Thursday, March 20, 2008

I've Noticed

I was just reading today's Dear Prudence and the last entry made me think about the etiquette of the thank you letter. And then one thing in particular. (By the way, I applaud Ms Yoffe's prudent reply to letter #1. I had a hard time not being judgmental just reading it.)

Before I go further, I will admit that I'm terrible with thank you letters, though I wish I was better about it (no one is stopping me but me, I know). I still feel that a personal in-presence (or telephone) thank you is sufficient. And, I am content if I only receive an in-person or modern (e-mail, text, etc) thank you. These are acceptable to me for birthdays and holidays; weddings are the only times I really expect a hand-written note of thanks. Rules of etiquette say otherwise (take heed!) but that's not the point here.

One of the things about living with my parents is that I often get invited to go to certain functions with them (I've even been to weddings where some people invite my parents because I don't have a guest to bring). Well, since we're all invited together, the three of us tend to pool our finances to get one or two bigger gifts or a bunch of smaller gifts for our friends (and I use "our" for simplicity. It's usually their friends, or my friends, and only occasionally mutual friends).

What happens when we all come together to acknowledge the special event with a gift, and we all sign the card (or, my mother with the prettiest handwriting signs all of our names for us), is usually the thank you is addressed to my parents. My presence at the event is acknowledged (and, in the cases of several small gifts, maybe one or two of them are named from me), but rarely is my part in the gift understood. When multiple little gifts are involved and people try to guess who is responsible for what, they're always not completely correct.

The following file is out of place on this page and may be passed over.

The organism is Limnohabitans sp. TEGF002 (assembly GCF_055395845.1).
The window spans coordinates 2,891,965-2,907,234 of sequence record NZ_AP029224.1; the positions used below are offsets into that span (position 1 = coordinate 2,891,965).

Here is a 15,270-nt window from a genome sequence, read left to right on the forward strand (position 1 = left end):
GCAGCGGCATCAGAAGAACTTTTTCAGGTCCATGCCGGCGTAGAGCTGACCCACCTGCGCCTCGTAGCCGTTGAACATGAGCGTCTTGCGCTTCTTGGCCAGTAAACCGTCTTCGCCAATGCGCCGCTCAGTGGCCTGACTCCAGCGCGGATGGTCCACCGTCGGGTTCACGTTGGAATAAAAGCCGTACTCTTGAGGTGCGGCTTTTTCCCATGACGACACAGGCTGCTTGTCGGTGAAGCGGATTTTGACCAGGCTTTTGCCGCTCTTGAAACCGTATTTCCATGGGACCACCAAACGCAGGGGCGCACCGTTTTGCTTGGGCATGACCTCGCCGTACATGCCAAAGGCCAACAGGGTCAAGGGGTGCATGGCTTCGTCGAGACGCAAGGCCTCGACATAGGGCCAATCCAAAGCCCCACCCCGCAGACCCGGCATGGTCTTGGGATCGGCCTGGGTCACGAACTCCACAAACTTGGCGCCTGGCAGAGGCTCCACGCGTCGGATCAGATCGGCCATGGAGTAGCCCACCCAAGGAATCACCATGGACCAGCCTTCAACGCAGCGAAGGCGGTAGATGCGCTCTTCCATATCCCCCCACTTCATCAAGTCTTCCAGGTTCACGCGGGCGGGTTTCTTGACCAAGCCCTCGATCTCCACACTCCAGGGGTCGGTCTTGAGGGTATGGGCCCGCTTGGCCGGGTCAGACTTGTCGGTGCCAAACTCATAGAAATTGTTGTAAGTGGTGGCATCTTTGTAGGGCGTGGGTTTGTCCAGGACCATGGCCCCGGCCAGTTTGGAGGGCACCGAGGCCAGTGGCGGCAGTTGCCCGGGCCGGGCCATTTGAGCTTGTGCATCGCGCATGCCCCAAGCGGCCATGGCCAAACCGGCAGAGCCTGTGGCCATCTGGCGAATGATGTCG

It just seems to me that it would be most logical to thank everyone, wouldn't it? I mean, if we're all on the card and that card was accompanied by a gift, wouldn't it make more sense to thank everyone on the card? Really, who are you to judge what part I did or did not play in the gift process? We put everything together for a reason, after all. I wonder if this means they assume I get put on the card as an afterthought. It happens with everyone; whether it's my parents' friend(s) or my friend(s) or mutual friend(s). Really, I feel rather disparaged at this trend.

I can only think of one couple at the moment that did not fall into this faux pas: my neighbors' following their wedding last August.

It hasn't sensitized me to the point of not giving gifts at all (as some people who never seem to get thanked tend to do) because I really like getting and doing things for others. But, I'm also starting to really grasp the value of gracious acknowledgment.

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